Opinion & Columnist

A look at the intricacies of transferring immovable property

The sale or purchase of immovable property such as houses usually comes with a circulation of big amount of money. Accordingly, every risk that may arise in the transfer process should be avoided. At face value the transfer process looks straightforward and to be one that can be concluded within a short period of time. In practice the processes and procedures involved can be a daunting task for those who are not familiar with the property world or legal terminology. This article aims to give insights on what to consider so that headaches or frustrations are avoided or minimized when buying or selling property in Zimbabwe.

Emmanuel Maphosa

First, it is important to know the status of the property one wants to buy. Is it under an agreement of sale or it has title deeds? Under the former, the property will be transferred to the buyer by cession since the seller at that stage only enjoys personal rights to the property and is yet to be the “owner”.

A cession is a legal act of transfer. It encompasses an agreement which provides that the transferor or cedent transfers a right to the transferee or cessionary. In other words, the new buyer will take over from the person who currently has rights to the property and he or she will inherit the process of working towards being the owner.  On the other hand, a person with the title deeds is the owner of the property.

Second, it is wise for a seller to engage the services of an estate agent from the onset and to check with the Estate Agents Council of Zimbabwe that the agent is registered.

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The expertise of an estate agent on property transfers would expedite the process, save the seller time by leaving it to the agent to arrange property viewings, and negotiate favorable terms for the seller throughout the transfer process. Should the seller decide to sell the property privately, he or she can save up to 5% on Estate Agents Commission.

Third, even when the owner shows you the original title, it remains your responsibility as a buyer to verify their authenticity with the Deeds Registry Office. Your lawyer may help with the deeds search should you need help in that regard. A deed search will detect details about the property and will show for example that the property is still under mortgage. Further, carefully study the agreement of sale when the property is under that status and check with the person or institution who will process the cession such the city or town council.

Fourth, there is a need to draft a new agreement of parties to reflect the new parties, purchase price, terms of payment and contract, and date of occupation. The agreement should be in writing and signed by both the seller and buyer for it to be valid and binding.

Fifth, where the property has a title deed, the change of ownership is done through the Deeds Registry Office by a conveyancer. A conveyancer is usually appointed by the seller. Conveyancing refers to the process by which the buyer assumes ownership after the completion of transfer.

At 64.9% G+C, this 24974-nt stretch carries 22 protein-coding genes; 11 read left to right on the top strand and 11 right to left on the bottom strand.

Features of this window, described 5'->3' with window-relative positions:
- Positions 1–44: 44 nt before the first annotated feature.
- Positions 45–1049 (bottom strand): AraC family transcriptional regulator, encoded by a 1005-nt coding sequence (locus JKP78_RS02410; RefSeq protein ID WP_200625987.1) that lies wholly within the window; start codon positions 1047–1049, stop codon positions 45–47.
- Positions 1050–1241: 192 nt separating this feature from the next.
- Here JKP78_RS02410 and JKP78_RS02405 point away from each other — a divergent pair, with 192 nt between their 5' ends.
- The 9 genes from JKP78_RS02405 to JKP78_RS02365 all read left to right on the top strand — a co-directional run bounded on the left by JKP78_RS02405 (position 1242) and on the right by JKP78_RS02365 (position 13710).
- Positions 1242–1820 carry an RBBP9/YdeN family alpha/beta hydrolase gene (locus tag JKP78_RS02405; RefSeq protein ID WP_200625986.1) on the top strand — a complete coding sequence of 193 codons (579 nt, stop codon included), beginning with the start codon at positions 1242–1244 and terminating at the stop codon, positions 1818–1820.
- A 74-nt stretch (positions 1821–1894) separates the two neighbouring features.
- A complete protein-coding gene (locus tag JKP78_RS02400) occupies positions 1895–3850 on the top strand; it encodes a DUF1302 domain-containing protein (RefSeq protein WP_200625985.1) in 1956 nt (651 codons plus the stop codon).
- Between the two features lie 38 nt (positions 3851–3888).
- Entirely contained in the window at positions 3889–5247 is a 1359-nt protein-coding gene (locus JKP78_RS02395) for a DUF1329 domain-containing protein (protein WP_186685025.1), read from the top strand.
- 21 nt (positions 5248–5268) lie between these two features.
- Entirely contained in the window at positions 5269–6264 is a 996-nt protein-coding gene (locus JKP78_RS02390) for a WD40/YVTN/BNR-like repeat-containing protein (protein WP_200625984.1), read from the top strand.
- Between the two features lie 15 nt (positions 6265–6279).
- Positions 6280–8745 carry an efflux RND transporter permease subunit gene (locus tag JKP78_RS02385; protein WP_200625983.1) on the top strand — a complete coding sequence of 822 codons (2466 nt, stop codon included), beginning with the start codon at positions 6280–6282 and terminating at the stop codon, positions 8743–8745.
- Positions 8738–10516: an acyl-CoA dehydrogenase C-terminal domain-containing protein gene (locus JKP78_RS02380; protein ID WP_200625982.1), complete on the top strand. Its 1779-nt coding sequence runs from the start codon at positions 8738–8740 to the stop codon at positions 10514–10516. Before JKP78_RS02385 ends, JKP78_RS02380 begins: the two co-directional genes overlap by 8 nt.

The buyer usually pays conveyancing fees and the stamp duty. The seller also pays the capital gains tax. A capital gain (or loss) is the difference between the base cost of an asset and net selling price upon the disposal of the property. In other words, this is a tax on the profit when one sells an asset that has increased in value.

The conveyancer peruses the agreement of sale and makes note of all requirements and special arrangements to be made prior to the registration of the immovable property. It is the conveyancer’s duty to obtain the required documentation from the seller and the buyer. The documentation includes their identity documents, and the original title deed. Without these documents the conveyancer is unable to draw up the transfer documents such as the power of attorney, the seller’s declaration and the buyer’s declaration. Once the documents are drawn, both the seller and purchaser will sign the documents in the presence of the conveyancer.

The conveyancer also helps by applying for a rates clearance certificate from the council for an amount to be charged by that council. Where a sectional title unit is being sold the conveyancer will request levy clearance figures from the Body Corporate. In both instances, the council normally asks for payment of any arrear rates plus payment of three months in advance to ensure that no moneys are outstanding at the date of registration. The Deeds Office will only register a transfer if the rates or levy clearance certificate is valid. The seller is responsible for the payment of the rates and taxes in advance.

Lastly, financial institutions such as banks may offer house loans and the buyer may consider buying the house through a bond. Following assessment on whether the buyer qualifies for the bond, the bank may grant the buyer the financial assistance if he or she qualifies. Failure by the buyer to pay bond repayments entitles the financial institution to sell the property to recover the money lent to the buyer.

In conclusion, the process of transfer is as follows: agreement of sale (contract of sale), preparation of transfer documents, obtaining a rates clearance certificate/levy clearance certificate, payment of capital gains tax, lodging transfer documents, registration of transfer, and payment of full amount to the seller (money usually kept in a Trust by lawyers before the payment of full proceeds).

NEWSDAY

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